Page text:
I have been teacher for many more years than I would like to admit. For 12 years, I worked at The Albany Free School, one of the oldest alternative schools in the U.S. The founder, Mary Leue, taught me much about how children learn. She taught me how to instill a love of learning in them and how to get out of their way but still be available to help when asked. I learned how to make learning fun, and I learned a lot about myself, what motivates me and how I learn. The years I spent there gave me invaluable experience that has helped me, not only as a teacher, but in my life as well.
My two younger children were avid readers and learned to read early on. My youngest son, who was quite a bit younger than his siblings, was not interested in books. He loved listening to stories but didn't want to "waste his time" reading for himself. He also was exposed to more electronic devices because of his older siblings. At one point, he showed a little interest in learning to read but never really dove into it. Although, it drove me crazy, I remembered all of my training and stepped back, hoping he would finally make a break through in reading. He discovered Shakespeare in 4th grade and finally learned to read by reading Shakespeare. He even starred in a Shakespeare play put on in the school and had a role in a more public play as well. He did learn to read, but still doesn't love it the way his siblings do. My older grandson also does not love reading, These two boys are only three years apart in age, causing me to wonder if it's a generational thing or a backlash of the technology boom.
Both of these boys were born during the growth of electronic gaming and computer technology. I love technology and was one of the first people to buy a personal computer when they became available to the public. I also saw to it that my young children had access to that computer and learned early primitive programming. I could see it was the wave of the future. However, I've also seen the changes it has brought about in our young people. I've seen lots of kids who are unable to entertain themselves. Even modern baby toys have all sorts of flashing lights, bells and whistles to keep them entertained. Yet, I remember when I would lay my babies down on the floor with a few simple toys or a mobile hanging above them, and they were perfectly contented to watch me busy myself around them, straightening up or cooking, whatever needed doing. I also talked or sang to them as I worked, and television was severely restricted until they were older - a constant battle with their father.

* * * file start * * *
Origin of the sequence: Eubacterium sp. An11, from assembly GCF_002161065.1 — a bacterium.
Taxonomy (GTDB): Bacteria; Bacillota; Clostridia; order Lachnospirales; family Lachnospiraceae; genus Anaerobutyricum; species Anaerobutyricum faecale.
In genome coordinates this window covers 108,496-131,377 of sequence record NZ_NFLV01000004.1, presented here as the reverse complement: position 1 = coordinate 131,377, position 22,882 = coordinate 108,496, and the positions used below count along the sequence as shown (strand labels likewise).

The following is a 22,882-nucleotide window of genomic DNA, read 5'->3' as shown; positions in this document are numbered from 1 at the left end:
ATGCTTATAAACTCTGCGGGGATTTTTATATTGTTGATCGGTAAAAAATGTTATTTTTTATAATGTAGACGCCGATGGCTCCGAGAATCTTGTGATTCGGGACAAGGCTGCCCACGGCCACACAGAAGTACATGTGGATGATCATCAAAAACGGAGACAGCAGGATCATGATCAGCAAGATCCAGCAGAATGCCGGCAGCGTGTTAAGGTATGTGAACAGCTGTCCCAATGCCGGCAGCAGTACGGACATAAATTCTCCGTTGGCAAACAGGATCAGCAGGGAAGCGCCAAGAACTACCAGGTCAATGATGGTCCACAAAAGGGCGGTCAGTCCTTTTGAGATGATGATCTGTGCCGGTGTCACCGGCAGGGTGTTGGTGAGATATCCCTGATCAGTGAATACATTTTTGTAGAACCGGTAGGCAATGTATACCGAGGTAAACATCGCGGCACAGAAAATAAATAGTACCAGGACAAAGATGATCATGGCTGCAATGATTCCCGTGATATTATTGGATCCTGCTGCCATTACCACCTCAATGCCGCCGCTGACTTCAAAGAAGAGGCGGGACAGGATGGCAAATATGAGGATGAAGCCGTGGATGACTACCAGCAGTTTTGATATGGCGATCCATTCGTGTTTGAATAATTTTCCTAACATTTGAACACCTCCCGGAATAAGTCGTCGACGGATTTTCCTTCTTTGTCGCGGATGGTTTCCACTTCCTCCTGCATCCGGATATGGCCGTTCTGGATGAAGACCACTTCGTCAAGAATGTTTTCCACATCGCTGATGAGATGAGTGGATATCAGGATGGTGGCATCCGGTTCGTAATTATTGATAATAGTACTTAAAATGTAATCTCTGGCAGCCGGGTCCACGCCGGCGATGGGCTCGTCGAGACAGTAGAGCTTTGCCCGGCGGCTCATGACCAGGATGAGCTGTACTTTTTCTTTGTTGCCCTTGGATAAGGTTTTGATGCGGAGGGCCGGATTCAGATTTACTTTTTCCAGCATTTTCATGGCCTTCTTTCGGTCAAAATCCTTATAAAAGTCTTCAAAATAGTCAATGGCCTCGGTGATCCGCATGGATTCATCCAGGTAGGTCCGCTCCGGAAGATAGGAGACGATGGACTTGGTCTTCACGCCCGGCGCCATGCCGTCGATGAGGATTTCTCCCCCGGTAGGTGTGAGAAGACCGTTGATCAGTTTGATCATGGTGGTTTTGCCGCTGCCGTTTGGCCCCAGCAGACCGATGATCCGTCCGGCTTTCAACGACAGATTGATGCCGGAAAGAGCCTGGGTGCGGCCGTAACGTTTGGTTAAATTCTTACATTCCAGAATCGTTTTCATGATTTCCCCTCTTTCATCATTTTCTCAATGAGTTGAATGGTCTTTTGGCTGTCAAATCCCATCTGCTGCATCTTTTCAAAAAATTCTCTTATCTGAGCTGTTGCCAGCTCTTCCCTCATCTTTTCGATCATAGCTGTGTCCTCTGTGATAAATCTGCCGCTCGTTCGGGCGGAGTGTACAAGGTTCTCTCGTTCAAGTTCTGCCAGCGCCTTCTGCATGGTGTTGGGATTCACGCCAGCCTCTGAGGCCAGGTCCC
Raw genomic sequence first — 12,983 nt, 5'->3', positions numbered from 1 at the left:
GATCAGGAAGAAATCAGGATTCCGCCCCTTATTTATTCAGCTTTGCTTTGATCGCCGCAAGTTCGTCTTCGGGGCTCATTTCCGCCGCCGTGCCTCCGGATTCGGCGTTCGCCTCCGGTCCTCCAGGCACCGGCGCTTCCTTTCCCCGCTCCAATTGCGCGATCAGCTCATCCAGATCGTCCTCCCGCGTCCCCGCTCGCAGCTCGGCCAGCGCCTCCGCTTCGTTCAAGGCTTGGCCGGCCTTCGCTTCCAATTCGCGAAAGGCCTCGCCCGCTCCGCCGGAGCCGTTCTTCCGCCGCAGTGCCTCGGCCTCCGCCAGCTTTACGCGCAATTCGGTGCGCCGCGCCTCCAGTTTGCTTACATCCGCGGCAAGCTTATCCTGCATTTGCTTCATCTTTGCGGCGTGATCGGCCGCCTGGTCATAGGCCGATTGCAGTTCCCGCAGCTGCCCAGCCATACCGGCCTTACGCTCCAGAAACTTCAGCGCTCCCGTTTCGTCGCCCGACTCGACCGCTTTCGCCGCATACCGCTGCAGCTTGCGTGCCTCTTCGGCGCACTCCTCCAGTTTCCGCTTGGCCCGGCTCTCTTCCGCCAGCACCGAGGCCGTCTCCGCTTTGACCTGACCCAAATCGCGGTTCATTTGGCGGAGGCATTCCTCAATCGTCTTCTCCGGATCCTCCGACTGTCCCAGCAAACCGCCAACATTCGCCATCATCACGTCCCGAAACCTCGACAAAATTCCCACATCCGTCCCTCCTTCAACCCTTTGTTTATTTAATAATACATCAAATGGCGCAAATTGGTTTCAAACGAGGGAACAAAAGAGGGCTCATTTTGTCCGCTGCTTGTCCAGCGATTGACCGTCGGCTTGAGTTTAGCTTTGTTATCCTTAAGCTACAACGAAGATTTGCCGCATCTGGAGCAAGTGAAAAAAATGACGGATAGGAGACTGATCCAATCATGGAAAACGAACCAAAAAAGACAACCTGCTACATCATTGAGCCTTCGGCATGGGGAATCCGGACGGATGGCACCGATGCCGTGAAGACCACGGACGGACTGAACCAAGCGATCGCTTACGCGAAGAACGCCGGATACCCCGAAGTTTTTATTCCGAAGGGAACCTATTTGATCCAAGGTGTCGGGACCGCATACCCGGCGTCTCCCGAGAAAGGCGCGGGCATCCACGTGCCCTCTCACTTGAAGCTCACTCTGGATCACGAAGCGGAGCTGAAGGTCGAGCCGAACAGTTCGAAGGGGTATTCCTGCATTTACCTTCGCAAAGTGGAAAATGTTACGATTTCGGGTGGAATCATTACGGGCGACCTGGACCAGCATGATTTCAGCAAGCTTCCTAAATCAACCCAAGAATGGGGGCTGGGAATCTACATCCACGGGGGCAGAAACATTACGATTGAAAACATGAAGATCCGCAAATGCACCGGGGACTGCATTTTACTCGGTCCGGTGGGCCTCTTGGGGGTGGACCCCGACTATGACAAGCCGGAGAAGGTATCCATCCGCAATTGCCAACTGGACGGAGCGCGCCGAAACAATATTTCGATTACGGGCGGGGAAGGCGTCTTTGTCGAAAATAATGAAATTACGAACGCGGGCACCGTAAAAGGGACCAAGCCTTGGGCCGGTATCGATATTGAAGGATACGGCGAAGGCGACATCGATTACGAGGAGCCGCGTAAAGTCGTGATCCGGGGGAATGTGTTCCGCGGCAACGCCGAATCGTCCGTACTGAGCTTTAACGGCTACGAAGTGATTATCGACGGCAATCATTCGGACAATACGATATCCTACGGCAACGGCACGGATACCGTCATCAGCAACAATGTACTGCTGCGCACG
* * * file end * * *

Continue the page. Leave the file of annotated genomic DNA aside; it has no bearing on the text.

Much later, my granddaughter lived with me (full-time at first, then part-time) from the time she was 1 year until she was 10. She also had no interest in reading but has now become an avid reader. Once again, I struggled with how to help her find her way into a love of books. The first thing I did was give her much less screen time than my son had. She was left to her own devices a lot. She had playdates and went outdoors. She had no electronics around her until she started school. She, like my youngest son, was a little older than usual for a beginning reader and was very precocious. With each of them, I needed to find things that would interest them. Years ago, publishers created books that were high interest and comprehension but still easy readers. It's not hard to do, just have complex story lines using simple words. Now, they can't be found. I checked with my local library, and was told that they no longer catered to these slower learners. Like me, the librarian was dismayed at this but had no helpful suggestions.
I decided to transcribe their own stories for them to read back to me. When the summer reading program was happening, I went back to the librarian, explained the situation and asked if she would count these hand written stories as books they had read. She eagerly agreed. They illustrated them either with stickers or with their own drawings and brought them in to show the librarian. It was a huge success. Then, I finally found a book that my granddaughter loved, and that changed the tide. It was "Pirate Mom". I would never have guessed that would be the magic book. We went to the library every week looking through the readers, looking for the right one, and that was it. After that, she suddenly couldn't get enough to read.
I think we have to work a little harder now to battle the adverse effects of technology on our children. We have to look harder for that "just right" book. We have to work very hard at limiting screen time and be willing to fight with them about it because we know it's in their best interest. And, we have to start when they are very young to instill independence and a love of learning by insisting that they have alone time and down time. I always read to my kids and read my own books around them, but in this modern age, reading doesn't seem to be enough. I had to set stronger limits and express my expectations. However, it's impossible to force children to read. It sets up a power struggle that we can't possibly win, and we don't want them to have negative feelings about reading. We want them to see the advantages and feel the joy in reading.
I still love technology and recognize that our children need to be able to keep up with their peers. They need to learn all of the technological advances and be proficient in computers and telecommunication. However, do they really need to start as babies and toddlers? Do they need a toy computer or cell phone before they are even in school? I don't think so. I think they need to enjoy being children for as long as they can, playing in the dirt, running and jumping, and learning about the world around them. There will be plenty of time for them to jump into the world of technology. For now, why don't we let them enjoy being kids.
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